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July 19, 2013 at 11:22 PM

Mariners offense keeps humming, powered by Brad Miller

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(Photo by Getty Image)

I’m still trying to sort out all that happened tonight in this 10-7 Mariners’ win: the cycle by Houston’s Brandon Barnes (plus an infield single for good measure, leaving him with a 5-for-5 night), the 27 hits (16 of them in a losing effort by the Astros), the 12 walks (eight of them by the Mariners, who seem to finally buying into the “controlled aggression” rap that Eric Wedge has been hammering home for so long), and the six home runs (four by the Mariners, who are just a slugging machine these days).

Of course, the takeaway from his game is going to be Brad Miller, the rookie shortstop, who did it all. He led off the game with a single on the first pitch, and then he hit his first major-league home run with a man aboard in the sixth, and then he hit his second home run with two men aboard in the eighth. Oh, did I mention he turned in a  “Web Gem” double play in the fourth, with a lunging stop, a flip out of his glove to Nick Franklin, who added his own dazzle with a barehanded catch to complete the turn (“I wasn’t crazy about the bare-hand,” said Eric Wedge, who was too jacked up by what he’s seeing to be annoyed).

Miller, sopping wet from the tradition beer shower (capped by a non-traditional slurpee chaser) had a pretty good quote about his first homer, which came off Bud Norris.

“He threw one in there and it felt pretty good; it felt really good,’’ Miller said. “It felt pure. And I kind of blacked out there for a little bit.”

Come to think of it, he had a pretty good quote about his second home run, too, which came off Josh Fields. Yeah, that Josh Fields — the Mariners’ first-round draft pick in 2008, who was traded to Boston with Erik Bedard. Now both are in Houston, Fields as a Rule 5 reliever, Bedard in the Astros rotation, starting against the Mariners on Saturday. Anyway, here’s what Miller said about the homer, which came after a great battle back from 1-2 to 3-2:

“I didn’t see it originally off the bat. And then I saw (right fielder Justin) Maxwell turn,’’ Miller said. “And I was like, gosh he’s like 7 feet tall, he’s about to do something. He was sizing up the wall. And I was like just go, just push. And luckily it was just out of his reach.”

Here’s what Wedge said about Miller being able to handle the pressure of the major leagues:

“It’s his persona. It’s why I kept him in camp the whole time; I wanted to see him. He handles everything at the same pace, which says a lot when it comes to this game. You talk about the game speeding up – he does a good job keeping it out in front of him. Give himself some space to go out and play.”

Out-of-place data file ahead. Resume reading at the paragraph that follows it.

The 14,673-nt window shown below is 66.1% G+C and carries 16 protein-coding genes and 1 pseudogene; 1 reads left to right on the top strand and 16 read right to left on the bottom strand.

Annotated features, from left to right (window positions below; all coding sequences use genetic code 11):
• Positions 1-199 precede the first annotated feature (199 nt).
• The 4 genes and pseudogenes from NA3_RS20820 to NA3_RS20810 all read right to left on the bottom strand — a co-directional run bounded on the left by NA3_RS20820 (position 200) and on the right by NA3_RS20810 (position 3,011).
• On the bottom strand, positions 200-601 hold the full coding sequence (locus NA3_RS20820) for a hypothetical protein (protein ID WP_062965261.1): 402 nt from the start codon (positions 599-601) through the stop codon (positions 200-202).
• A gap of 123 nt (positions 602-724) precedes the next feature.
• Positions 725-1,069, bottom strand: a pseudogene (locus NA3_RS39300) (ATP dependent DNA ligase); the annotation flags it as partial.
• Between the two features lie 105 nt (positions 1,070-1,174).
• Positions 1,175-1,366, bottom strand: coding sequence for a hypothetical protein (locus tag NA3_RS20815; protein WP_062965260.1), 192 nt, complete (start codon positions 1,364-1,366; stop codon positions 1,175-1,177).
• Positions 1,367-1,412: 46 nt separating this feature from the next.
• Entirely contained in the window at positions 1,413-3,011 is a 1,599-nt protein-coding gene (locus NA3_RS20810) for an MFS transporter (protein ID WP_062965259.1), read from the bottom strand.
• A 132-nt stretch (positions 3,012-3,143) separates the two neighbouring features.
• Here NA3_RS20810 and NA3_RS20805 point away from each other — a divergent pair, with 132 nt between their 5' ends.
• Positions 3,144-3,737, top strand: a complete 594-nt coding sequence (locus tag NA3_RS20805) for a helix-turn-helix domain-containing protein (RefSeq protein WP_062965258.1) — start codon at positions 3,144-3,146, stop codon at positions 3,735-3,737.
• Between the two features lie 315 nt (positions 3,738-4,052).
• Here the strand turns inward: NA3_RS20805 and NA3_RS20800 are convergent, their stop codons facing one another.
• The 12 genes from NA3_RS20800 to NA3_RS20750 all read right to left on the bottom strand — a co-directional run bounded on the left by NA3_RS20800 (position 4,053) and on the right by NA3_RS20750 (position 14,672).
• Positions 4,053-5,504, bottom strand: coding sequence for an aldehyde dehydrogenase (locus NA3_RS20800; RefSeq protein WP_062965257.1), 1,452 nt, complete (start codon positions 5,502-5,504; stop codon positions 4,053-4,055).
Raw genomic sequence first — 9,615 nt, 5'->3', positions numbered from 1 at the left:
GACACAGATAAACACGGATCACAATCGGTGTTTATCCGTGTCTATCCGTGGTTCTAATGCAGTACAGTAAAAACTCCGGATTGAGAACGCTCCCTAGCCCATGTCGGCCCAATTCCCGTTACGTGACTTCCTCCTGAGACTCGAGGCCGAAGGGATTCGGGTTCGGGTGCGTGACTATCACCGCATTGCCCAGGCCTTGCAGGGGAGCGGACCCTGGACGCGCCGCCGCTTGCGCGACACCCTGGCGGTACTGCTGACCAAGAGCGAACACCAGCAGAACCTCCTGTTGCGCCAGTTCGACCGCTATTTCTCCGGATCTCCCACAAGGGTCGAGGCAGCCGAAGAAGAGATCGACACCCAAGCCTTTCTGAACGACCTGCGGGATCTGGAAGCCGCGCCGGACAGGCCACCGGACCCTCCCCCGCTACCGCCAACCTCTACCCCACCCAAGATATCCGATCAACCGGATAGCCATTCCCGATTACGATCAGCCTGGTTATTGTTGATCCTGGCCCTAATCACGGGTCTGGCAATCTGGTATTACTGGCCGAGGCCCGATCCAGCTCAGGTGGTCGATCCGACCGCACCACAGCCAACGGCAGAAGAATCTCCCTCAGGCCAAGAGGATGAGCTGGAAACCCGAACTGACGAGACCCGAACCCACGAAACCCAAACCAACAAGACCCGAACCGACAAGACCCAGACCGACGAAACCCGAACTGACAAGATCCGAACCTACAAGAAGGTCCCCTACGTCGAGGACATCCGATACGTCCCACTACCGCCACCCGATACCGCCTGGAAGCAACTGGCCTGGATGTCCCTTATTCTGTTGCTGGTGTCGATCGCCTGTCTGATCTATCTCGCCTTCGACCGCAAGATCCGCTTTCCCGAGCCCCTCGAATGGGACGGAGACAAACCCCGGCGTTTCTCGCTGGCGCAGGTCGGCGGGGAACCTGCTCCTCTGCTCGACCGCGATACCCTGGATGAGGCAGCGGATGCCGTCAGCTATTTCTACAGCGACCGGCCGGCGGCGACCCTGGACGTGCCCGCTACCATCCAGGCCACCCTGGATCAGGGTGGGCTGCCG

The Mariners have now homered in 23 games in a row, which is remarkable — just five teams in history have gone more, led by the 2002 Rangers at 27 (records only go back to 1916). Kyle Seager and Justin Smoak also went deep tonight. But there’s no question the Mariners are putting up better at-bats up and down the order. Wedge made special mention of Mike Zunino, who walked three times, and Dustin Ackley, who worked a walk in addition to going opposite-field on a two-run double. Yeah, it’s the Astros, the worst pitching team — the worst team, period — in the majors. But this has been going on for a few weeks now.

“That’s what we’ve been talking about,” Wedge said. “You look at the at-bats, the length of the at-bats, they’re real, they’re productive. Even if one guys doesn’t get it done, he’s putting up hard-fought at-bats, and that’s going to benefit the next guy. That’s what good hitting clubs do, and we’ve been doing it for a little while.

“It was nice to see Brad get up there first pitch of the game, lines it. Of course, he ended up having a great night with the home runs. A lot of quality at-bats out there. There were a lot of pitches thrown out there. We threw a few too many ourselves. But that’s how you grind it out and hopefully wear them down a little.

“When someone’s up there a long time, you’re teammates are watching that, so you’re getting better by watching, especially if it’s someone similar to you. Or someone right ahead of you in lineup.”

Miller’s home run followed one of those long at-bats by Zunino.

“Everybody is just piecing good at-bats together, honestly, not trying to do too much,” Miller said. “I don’t know why but hitting is contagious. Guys have good at-bats, even if they don’t get a hit necessarily and they hit a ball hard or make a loud out, it just sets the tone. The next guy up there has a little more confidence.”

 

 

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